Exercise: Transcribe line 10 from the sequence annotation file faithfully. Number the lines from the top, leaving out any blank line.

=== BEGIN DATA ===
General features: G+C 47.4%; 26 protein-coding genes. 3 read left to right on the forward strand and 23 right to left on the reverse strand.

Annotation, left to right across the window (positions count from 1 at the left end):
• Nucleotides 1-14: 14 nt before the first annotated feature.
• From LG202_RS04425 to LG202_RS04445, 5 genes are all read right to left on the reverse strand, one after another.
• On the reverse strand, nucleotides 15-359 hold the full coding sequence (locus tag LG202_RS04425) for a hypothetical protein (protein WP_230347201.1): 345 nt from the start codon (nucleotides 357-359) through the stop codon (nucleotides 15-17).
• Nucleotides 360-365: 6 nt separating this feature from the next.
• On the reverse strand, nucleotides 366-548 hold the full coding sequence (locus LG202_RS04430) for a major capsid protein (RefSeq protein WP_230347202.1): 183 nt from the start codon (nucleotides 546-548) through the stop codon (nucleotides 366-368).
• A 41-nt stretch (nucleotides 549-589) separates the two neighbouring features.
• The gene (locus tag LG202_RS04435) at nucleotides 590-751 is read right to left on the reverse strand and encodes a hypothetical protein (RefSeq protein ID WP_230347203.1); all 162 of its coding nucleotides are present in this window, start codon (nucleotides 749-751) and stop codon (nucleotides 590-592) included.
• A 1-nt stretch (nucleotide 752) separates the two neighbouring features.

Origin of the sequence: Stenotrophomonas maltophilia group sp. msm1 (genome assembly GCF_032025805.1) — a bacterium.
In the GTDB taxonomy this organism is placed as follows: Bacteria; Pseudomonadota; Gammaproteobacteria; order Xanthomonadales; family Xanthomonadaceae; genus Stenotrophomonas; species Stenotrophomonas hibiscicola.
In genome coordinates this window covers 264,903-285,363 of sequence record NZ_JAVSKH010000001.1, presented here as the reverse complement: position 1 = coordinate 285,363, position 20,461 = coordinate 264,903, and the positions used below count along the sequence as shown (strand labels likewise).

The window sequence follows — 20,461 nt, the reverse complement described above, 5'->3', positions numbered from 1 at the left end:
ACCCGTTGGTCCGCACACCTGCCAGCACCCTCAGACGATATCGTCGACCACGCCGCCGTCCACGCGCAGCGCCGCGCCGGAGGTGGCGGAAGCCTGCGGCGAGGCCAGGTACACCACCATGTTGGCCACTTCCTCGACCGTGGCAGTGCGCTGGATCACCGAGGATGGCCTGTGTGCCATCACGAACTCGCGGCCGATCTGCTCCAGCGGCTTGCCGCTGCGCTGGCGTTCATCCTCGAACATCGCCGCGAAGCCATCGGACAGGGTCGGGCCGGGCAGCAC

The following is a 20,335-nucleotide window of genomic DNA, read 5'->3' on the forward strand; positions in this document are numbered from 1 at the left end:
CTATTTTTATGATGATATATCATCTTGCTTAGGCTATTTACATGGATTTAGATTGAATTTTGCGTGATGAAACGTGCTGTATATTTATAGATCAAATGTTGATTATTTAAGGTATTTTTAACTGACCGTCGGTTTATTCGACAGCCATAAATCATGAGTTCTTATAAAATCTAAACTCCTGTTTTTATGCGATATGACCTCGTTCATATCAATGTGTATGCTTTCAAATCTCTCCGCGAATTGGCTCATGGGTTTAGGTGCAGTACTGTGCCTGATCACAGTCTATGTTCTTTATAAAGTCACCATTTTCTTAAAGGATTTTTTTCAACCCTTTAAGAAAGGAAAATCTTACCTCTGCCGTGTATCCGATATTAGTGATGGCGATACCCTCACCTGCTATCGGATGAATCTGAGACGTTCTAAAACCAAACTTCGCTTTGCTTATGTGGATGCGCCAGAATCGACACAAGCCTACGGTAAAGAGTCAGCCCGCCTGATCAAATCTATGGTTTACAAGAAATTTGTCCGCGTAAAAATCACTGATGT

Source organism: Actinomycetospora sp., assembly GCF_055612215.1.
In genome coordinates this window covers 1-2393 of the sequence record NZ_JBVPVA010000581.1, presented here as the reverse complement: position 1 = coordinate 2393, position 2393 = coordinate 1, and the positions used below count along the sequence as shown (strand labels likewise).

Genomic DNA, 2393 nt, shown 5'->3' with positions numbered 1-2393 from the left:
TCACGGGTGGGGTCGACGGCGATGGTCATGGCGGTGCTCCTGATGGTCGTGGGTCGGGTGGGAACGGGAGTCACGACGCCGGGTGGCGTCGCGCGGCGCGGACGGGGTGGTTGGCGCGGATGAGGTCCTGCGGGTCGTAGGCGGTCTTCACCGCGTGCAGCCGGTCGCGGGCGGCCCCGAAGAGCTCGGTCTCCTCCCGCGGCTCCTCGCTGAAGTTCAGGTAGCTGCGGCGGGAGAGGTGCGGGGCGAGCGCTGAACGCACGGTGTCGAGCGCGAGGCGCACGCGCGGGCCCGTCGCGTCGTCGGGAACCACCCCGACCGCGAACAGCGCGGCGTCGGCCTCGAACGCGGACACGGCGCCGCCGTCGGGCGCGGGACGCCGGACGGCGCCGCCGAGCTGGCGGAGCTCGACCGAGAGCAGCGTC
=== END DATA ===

• A 1-nt stretch (nucleotide 752) separates the two neighbouring features.